Where Real Estate Is, Summed Up In Five Charts
A picture speaks a thousand words, and sometimes a chart can say a lot more about the state of a market than any amount of verbiage.
So Tristan Capital head of research and strategy Simon Martin distilled his Risk of Reality data blog for Bisnow and picked out five charts that sum up where European real estate is and answer whether Europe is the tortoise or the hare.
Investment volumes on the slide
"Real Capital Analytics's recent data clearly shows that the institutions that drive the investment market have taken a pause for breath since mid-2015, despite the rapid improvement in the European economic data."
Politics is giving people a reason not to invest
"Some will say that this is simply a function of high real estate prices. Personally I don’t buy that — not in a world with negative nominal bond yields. There are plenty of other macro reasons for them to have held back. The excellent BAML global fund manager survey clearly shows that political risk has been right at the forefront of global investors’ minds. No one has been immune."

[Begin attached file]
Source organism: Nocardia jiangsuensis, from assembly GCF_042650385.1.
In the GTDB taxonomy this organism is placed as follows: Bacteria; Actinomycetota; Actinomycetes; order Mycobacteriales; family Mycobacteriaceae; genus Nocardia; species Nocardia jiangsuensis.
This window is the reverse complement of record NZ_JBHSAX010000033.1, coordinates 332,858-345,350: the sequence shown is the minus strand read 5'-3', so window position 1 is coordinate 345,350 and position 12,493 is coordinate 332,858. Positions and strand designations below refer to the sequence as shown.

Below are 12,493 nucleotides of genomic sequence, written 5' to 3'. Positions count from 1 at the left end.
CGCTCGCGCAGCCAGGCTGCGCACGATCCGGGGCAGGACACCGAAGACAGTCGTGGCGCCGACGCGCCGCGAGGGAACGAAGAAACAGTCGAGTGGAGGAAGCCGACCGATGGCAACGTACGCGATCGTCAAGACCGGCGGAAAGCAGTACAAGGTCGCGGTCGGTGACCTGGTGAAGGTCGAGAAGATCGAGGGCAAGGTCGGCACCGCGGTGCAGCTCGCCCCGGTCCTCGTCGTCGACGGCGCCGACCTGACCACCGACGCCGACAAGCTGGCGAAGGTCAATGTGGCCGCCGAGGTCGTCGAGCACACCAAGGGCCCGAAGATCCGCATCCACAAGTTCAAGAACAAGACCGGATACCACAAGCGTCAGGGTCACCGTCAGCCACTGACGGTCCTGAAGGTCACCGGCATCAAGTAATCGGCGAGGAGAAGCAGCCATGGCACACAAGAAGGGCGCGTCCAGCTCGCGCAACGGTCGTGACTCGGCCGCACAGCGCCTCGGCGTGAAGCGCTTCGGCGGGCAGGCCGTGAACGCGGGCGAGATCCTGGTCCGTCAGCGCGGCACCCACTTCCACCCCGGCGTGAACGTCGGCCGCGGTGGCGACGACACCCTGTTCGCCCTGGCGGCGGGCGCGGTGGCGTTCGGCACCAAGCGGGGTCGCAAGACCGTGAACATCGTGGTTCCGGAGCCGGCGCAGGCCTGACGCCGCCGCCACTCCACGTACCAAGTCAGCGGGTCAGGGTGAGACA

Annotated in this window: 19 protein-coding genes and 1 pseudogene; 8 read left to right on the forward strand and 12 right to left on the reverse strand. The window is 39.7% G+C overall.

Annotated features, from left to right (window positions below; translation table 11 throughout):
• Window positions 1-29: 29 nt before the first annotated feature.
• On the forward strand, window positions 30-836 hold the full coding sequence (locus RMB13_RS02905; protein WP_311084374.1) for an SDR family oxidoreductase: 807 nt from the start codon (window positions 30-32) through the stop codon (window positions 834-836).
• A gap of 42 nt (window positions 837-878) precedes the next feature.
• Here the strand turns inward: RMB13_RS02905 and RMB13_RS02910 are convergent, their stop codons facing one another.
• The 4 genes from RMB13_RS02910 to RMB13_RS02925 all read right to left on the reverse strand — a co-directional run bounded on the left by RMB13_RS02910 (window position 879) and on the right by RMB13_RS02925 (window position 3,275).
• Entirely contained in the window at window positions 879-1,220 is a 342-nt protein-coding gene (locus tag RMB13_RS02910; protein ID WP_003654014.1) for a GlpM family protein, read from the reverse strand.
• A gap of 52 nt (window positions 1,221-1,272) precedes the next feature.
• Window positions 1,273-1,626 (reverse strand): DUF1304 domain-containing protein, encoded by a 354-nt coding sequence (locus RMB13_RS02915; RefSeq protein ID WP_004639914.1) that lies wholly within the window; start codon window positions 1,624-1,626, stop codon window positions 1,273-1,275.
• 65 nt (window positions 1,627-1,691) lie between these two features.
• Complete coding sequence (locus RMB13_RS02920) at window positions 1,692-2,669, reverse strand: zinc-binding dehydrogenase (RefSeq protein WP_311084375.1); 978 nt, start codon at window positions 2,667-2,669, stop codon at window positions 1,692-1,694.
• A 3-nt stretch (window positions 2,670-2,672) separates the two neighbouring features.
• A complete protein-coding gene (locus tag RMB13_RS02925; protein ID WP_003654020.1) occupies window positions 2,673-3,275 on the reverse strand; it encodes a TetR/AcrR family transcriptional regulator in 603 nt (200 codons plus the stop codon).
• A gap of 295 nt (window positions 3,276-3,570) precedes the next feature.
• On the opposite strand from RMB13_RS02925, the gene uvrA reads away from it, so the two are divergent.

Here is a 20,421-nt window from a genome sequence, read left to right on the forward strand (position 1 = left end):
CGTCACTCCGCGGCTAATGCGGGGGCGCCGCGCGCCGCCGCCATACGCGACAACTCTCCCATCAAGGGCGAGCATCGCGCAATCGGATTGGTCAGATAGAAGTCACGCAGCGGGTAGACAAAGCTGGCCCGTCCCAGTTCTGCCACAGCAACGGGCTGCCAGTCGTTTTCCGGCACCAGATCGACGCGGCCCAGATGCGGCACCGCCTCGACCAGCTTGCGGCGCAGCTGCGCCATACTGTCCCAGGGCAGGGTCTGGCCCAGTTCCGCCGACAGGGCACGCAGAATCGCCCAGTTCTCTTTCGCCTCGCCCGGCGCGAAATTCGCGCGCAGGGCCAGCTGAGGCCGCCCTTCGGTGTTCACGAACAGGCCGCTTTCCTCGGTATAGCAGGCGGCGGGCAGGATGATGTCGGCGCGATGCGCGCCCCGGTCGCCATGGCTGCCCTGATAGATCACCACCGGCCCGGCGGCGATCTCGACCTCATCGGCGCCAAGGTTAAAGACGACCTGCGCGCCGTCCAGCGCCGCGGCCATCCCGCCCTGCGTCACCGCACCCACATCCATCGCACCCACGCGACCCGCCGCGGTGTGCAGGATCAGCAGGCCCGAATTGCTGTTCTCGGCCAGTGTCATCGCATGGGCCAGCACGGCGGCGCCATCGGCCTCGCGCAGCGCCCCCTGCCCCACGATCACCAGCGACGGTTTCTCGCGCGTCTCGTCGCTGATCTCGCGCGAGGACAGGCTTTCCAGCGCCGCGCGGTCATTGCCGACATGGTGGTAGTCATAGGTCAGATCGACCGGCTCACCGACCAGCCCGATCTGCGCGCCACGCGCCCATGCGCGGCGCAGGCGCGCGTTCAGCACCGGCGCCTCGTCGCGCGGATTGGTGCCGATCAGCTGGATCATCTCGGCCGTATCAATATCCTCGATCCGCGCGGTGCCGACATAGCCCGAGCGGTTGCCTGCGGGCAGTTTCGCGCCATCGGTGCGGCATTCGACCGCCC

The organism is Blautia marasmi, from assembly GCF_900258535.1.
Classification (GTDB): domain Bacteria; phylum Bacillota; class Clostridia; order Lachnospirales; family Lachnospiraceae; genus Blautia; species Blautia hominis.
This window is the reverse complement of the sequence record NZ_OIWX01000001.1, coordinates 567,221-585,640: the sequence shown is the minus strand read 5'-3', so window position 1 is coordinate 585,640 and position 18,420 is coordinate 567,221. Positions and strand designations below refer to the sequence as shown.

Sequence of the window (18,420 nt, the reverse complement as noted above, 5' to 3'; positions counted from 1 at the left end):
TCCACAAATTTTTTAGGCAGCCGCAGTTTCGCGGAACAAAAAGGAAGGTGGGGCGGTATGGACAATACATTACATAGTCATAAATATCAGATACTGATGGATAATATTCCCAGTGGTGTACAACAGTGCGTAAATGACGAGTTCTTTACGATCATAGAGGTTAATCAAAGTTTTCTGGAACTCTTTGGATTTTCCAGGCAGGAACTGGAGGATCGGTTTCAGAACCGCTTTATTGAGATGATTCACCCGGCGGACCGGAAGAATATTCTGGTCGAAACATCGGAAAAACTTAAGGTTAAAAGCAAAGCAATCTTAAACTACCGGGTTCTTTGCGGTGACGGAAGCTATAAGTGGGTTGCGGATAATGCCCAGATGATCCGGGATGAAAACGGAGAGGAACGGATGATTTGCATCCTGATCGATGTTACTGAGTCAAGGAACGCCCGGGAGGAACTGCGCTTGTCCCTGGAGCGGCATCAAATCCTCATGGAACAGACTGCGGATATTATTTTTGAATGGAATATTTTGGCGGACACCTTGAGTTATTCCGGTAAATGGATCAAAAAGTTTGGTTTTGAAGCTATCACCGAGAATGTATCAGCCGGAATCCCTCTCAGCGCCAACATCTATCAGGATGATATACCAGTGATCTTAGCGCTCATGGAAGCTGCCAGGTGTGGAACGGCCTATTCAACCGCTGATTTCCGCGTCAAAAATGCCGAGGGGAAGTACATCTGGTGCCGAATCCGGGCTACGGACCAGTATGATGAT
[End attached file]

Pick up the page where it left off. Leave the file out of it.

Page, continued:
The Eurozone is getting more and more attractive
"The fog of global geopolitical risk may still be there, but in Europe the immediate risk of populist insurgency now seems to be lifting. The markets are refocussing on the economics and on the need for yield. The renewed focus on the fundamentals is visible in the words of our central bankers and in the performance of the Euro. This could tempt investors to increase their allocations to Europe."
The U.S., Asia or Europe?
"This residential data from Topdown Charts suggests that it may come down to a cyclical call. Timing is everything. Investors will have to choose from the menus of a cyclically advanced U.S. market, a highly volatile Asian market or plain old boring Europe."
German employment growth makes its real estate a good bet
"I’d humbly suggest that as the cycle ages gracefully … boring might be better … particularly when you can invest in long term assets that pay big leveraged yields in cities growing as above.
But then again, I was always rooting for the tortoise over the hare …"